|Maternal NK enable extravillous cytotrophoblasts to converge with epithelial cells of spiral arteries
|Single cell analysis at the Fetal - Maternal interface
Maternal decidual NK cells that transfer into the developing placenta probably remain less cytolyic. Given the active environment they may even be metabolically exhausted, but are still capable of lytic activity and could play a critical role eliminating aberrant cells of the rapidly developing embryo. Further this activity could also educate fetal NK cells that start to develop from 6 weeks. Because this exposure occurs during early development of the fetal immune system, the primary response is to develop allospecific tolerance to maternal antigens.
A new concept is emerging in that the uterine immune system uses NK cell allorecognition to regulate placentation and to control the maternofetal interface. The jury is still out on microchimeric influences including exosomes, DNA and whole cells that transfer between mother and fetus. However, it seems entirely plausible that maternal immune cells may do much more than we presently know to shape conditions and determine cells of the fetus.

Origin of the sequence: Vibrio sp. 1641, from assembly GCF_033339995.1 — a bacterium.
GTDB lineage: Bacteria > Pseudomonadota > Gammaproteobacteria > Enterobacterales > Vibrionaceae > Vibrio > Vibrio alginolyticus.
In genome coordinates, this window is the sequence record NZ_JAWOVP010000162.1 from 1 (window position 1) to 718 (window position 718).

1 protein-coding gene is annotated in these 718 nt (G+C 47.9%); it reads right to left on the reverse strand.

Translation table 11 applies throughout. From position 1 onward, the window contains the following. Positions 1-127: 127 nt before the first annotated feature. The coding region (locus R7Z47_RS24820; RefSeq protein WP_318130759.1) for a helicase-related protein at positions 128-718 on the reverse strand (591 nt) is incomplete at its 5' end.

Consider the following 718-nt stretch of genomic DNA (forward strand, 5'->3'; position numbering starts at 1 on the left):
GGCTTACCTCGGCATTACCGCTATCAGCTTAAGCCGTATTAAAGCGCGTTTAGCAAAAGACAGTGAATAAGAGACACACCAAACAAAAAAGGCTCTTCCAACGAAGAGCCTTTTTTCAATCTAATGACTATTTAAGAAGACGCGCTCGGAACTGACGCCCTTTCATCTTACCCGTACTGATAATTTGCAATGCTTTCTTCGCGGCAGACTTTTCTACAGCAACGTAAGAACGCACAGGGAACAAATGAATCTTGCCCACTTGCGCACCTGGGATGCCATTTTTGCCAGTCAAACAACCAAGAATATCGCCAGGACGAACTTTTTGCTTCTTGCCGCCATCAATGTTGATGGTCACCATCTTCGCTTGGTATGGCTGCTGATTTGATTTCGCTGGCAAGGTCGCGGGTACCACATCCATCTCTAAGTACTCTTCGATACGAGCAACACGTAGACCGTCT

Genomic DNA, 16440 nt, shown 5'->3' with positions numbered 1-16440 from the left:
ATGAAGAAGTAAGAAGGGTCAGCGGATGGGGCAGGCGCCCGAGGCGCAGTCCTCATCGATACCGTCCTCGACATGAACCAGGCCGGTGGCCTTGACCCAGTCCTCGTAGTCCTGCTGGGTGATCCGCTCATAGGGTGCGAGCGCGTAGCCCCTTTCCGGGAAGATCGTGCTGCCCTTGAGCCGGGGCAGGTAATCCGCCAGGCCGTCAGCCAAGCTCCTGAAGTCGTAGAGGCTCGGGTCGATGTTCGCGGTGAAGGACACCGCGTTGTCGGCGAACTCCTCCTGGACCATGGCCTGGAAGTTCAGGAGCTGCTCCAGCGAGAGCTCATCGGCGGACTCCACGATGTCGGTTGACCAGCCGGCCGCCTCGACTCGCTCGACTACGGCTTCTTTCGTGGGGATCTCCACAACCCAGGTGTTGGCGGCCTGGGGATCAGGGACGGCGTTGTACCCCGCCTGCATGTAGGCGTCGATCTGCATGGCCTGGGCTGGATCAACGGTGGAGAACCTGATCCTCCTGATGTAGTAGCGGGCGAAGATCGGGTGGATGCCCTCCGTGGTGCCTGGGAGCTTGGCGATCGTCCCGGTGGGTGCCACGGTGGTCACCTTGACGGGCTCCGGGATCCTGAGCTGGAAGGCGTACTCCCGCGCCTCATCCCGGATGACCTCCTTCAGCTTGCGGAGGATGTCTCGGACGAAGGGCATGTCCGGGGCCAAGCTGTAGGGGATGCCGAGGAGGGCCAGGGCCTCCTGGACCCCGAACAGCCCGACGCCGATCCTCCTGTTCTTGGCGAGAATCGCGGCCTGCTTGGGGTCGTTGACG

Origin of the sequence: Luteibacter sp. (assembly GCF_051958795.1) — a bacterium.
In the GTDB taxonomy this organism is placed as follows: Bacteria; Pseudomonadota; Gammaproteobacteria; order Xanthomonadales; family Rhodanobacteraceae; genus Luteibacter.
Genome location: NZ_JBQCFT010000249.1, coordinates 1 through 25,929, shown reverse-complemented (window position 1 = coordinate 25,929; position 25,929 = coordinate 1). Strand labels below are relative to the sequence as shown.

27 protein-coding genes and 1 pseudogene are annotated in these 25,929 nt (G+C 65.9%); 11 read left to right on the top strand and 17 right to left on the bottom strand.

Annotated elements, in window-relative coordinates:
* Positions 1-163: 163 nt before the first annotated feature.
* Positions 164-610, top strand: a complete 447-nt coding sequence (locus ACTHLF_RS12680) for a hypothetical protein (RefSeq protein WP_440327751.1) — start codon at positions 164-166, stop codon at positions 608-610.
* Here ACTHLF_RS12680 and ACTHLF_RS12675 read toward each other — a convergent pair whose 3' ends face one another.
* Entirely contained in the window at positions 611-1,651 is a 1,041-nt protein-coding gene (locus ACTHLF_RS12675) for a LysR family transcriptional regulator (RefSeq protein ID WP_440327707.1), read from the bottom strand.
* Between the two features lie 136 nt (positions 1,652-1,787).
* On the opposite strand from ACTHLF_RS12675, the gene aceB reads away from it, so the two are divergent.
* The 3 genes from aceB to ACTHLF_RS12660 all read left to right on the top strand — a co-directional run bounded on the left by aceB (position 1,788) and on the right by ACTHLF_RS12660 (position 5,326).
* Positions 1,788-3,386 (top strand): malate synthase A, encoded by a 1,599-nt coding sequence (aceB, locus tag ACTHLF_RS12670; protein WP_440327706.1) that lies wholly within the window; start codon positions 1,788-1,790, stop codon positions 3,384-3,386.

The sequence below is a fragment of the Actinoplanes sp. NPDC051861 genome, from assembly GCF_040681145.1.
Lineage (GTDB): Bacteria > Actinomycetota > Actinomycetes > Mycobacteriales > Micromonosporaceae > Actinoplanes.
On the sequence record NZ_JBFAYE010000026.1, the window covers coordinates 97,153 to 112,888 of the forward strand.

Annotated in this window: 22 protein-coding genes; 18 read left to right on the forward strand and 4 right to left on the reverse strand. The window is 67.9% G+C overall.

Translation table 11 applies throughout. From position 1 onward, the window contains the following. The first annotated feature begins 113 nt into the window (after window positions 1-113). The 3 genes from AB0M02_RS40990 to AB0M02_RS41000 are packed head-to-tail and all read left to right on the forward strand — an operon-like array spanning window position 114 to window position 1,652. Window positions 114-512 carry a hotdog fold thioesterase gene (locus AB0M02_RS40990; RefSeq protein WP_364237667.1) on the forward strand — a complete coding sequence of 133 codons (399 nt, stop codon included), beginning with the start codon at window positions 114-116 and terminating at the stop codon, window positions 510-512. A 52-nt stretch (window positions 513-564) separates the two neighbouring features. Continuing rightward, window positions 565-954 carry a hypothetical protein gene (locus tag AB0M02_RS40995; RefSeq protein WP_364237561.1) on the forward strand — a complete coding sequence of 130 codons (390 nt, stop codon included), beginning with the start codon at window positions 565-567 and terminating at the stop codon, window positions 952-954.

Our research interest relates to p53 peptides presented by MHC class receptors on targets of NK cells. We maintain the well conserved phospho-acceptor sites of p53 protein in axis with MDM2 is central to immunity and allorecognition. It is known that p53 plays an important role in blastocyst implantation and maternal reproduction through regulation of leukemia inhibitory factor (LIF) in mice. We expect p53 peptides, influenced by transcription regulatory factors determine outcomes of immune-target reactions including blastocyst implantation. Further that TP53 transcription can be triggered in a target by NK allorecognition nano-probe at a distance resulting in target p53 peptide presentation by MHC as NK's go-no-go cytolytic tipping point for immunity.